15. 15. UK Programme <ul><li>UK government stated (2009) there is ‘need’ for 16GW of new nuclear, but has said it will provide no subsidies </li></ul><ul><li>Utilities are now beginning to ask for subsidies, eg a fixed carbon price and a nuclear surcharge </li></ul><ul><li>Entire wholesale electricity market may be abandoned </li></ul><ul><li>Ofgem: the current system is not working: there was ‘reasonable doubt‘ Britain has enough energy to fulfil demand past 2015: staying with the current market model was not an option </li></ul><ul><li>Miliband: We need: ‘capacity payments to guarantee returns to developers of low-carbon sources of power [nuclear & renewables]’ </li></ul><ul><li>Back to the old system of consumers bearing the risk </li></ul>
  16. 16. Can nuclear fight global warming ? <ul><li>If global warming is major threat & nuclear power the only option, we must learn from mistakes & manage the programme better </li></ul><ul><li>In EU27, electricity is 23% of the energy used & nuclear provides 28% of electricity – i.e., nuclear is 6% of energy </li></ul><ul><li>If EU27 doubled electricity’s share & doubled nuclear’s contribution to electricity, nuclear would still only give 25% of our energy </li></ul><ul><li>Increasing nuclear this much means building hundreds of nuclear plants, switching to electric cars, replacing gas boilers with electricity etc: Technically feasible but economically ruinous </li></ul>
  17. 17. Conclusions <ul><li>Olkiluoto is a warning to consumers, vendors, taxpayers, banks, regulators of the risks of nuclear </li></ul><ul><li>Olkiluoto showed deficiencies in the EPR design </li></ul><ul><li>Construction cost estimates have increased from $1000/kW ten years ago to $6000/kW now </li></ul><ul><li>No sign that costs are stabilising </li></ul><ul><li>Getting safety approval from regulators more time-consuming and problematic than expected </li></ul><ul><li>Turnkey orders are too great a risk for vendors to take </li></ul><ul><li>Banks will lend only if utilities have loan guarantees and guaranteed cost recovery from consumers </li></ul>
  18. 18. Conclusions <ul><li>Cost-reducing factors - learning, technical change, scale & number economies - have had little impact on nuclear costs so far. Why? </li></ul><ul><li>Skills in the nuclear area are eroding fast & forgetting is more likely than learning </li></ul><ul><li>Major bottlenecks in manufacturing large components </li></ul><ul><li>Waste & decommissioning costs are unimportant in project appraisals but costs are just guesses and could leave future generations with huge liabilities </li></ul>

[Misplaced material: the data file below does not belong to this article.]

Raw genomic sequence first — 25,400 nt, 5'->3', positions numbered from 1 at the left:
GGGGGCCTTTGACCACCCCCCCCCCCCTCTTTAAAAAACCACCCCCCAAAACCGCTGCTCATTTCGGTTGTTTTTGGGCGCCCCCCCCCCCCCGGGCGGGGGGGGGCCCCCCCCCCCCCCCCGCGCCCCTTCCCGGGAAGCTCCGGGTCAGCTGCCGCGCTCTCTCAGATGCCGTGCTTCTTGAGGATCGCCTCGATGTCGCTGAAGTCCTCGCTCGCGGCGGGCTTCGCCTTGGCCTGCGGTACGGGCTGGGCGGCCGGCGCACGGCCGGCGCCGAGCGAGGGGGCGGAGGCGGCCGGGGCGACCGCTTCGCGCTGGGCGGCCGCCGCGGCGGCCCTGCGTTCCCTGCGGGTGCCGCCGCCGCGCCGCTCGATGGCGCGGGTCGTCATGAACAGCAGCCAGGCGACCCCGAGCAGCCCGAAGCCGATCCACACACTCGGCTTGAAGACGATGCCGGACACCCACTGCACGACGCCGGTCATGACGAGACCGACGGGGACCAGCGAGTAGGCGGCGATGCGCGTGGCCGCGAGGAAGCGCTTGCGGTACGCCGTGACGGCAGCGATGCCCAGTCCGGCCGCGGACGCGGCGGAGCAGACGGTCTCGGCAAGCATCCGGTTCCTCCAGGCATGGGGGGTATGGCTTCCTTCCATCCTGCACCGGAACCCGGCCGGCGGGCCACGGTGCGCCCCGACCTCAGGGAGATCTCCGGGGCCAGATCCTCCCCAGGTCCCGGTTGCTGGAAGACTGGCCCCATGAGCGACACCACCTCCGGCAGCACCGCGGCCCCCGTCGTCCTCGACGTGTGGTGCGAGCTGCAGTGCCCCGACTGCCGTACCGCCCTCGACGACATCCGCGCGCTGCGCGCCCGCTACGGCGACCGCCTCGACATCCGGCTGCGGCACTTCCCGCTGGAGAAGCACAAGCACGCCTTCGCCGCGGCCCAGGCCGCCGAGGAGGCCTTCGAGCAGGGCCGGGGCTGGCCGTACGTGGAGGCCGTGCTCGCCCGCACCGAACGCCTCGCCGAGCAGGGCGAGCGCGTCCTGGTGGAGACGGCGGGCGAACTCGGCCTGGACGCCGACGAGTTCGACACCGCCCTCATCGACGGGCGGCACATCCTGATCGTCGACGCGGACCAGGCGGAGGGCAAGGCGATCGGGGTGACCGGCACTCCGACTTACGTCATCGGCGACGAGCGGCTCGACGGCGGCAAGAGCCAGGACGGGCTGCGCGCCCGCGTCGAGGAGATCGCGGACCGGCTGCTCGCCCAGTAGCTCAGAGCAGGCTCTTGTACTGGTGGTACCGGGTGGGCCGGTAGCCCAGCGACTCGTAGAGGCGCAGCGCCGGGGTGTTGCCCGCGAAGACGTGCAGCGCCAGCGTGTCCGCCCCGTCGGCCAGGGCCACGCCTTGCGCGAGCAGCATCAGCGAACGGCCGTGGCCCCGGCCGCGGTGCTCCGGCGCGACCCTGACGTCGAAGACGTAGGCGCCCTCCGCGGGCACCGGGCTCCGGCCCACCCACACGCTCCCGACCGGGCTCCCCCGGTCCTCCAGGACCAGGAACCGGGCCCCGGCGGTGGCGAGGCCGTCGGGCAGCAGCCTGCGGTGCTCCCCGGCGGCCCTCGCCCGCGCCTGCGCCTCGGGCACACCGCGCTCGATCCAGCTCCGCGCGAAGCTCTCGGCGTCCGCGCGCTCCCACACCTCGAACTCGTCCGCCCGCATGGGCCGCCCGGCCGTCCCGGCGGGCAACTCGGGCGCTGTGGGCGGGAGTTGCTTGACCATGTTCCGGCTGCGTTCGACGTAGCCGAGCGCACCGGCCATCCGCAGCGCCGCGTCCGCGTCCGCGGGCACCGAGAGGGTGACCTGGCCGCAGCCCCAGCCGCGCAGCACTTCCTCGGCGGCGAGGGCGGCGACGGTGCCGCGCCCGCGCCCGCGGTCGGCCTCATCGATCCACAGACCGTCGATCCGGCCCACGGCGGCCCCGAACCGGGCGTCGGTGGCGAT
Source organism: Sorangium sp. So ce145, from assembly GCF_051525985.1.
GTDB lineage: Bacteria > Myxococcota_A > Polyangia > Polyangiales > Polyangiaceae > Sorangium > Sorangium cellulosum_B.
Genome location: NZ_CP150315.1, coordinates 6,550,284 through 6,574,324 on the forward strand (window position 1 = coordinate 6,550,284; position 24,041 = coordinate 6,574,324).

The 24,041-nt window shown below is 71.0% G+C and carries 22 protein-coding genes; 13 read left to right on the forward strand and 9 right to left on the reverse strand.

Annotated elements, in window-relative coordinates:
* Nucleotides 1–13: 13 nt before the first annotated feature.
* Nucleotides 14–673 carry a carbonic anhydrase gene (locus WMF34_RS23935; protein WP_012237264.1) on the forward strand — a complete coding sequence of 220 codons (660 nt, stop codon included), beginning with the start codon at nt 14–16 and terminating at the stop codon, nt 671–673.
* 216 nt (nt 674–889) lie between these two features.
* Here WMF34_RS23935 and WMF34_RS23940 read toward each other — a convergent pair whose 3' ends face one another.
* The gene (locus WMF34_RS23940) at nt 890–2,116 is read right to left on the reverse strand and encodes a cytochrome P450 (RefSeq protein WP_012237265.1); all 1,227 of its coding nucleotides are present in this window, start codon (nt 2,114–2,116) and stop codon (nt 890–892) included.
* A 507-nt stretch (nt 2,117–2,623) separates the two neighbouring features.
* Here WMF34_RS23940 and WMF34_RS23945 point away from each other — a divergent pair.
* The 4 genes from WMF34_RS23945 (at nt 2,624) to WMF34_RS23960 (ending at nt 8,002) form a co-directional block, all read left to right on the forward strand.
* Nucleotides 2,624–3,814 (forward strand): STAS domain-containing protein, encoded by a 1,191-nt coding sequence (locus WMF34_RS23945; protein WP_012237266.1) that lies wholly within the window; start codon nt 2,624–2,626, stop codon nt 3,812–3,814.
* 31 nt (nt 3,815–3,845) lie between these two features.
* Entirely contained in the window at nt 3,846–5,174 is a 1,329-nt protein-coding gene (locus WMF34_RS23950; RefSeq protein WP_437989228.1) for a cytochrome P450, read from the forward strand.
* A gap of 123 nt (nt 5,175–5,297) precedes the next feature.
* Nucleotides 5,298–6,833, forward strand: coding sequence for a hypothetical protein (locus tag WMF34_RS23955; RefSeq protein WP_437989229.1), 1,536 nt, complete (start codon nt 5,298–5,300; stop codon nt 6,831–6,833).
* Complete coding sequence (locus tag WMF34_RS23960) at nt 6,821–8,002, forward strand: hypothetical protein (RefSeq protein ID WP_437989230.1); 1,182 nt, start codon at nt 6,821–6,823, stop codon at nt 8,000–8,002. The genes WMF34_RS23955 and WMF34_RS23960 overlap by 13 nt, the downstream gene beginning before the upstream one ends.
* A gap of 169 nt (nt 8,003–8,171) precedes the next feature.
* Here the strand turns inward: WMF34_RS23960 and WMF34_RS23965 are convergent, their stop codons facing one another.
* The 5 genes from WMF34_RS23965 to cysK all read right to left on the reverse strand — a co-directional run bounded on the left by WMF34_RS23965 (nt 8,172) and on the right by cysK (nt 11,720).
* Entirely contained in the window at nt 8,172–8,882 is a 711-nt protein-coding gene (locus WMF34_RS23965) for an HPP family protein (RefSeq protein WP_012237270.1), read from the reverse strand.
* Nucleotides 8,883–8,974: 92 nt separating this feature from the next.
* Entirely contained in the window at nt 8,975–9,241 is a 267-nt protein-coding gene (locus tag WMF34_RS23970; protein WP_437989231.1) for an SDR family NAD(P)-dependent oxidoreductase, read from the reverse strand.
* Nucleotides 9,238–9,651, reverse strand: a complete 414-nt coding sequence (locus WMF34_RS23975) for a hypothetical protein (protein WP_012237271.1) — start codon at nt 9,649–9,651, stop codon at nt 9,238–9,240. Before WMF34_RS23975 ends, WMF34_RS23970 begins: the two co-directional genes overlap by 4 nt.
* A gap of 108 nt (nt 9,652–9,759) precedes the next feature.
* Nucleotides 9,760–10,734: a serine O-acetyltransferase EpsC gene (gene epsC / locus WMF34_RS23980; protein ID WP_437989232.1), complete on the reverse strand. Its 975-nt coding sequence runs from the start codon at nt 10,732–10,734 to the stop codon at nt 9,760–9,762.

19. 19. What doesn’t matter? <ul><li>Fuel. U mining, enrichment, manufacture & disposal - small part (5%) of generation cost </li></ul><ul><li>But if nuclear to make major contribution on climate change, uranium resources important </li></ul><ul><li>Decommissioning & spent fuel disposal. Not large if estimates are accurate because money invested today is assumed to grow 10 fold before these operations are carried out </li></ul><ul><li>But no experience of spent fuel disposal & little experience of decommissioning </li></ul><ul><li>Is it wise to rely on funds staying intact and growing over such a long period? </li></ul>
  20. 20. What doesn’t matter? <ul><li>Operations & maintenance cost. But British Energy went bust at cost of £10bn to UK taxpayers because it could not cover its operating cost from revenue. </li></ul><ul><li>Insurance and liability cover. International treaties mean governments bear the main risk but even limited cover is expensive. </li></ul>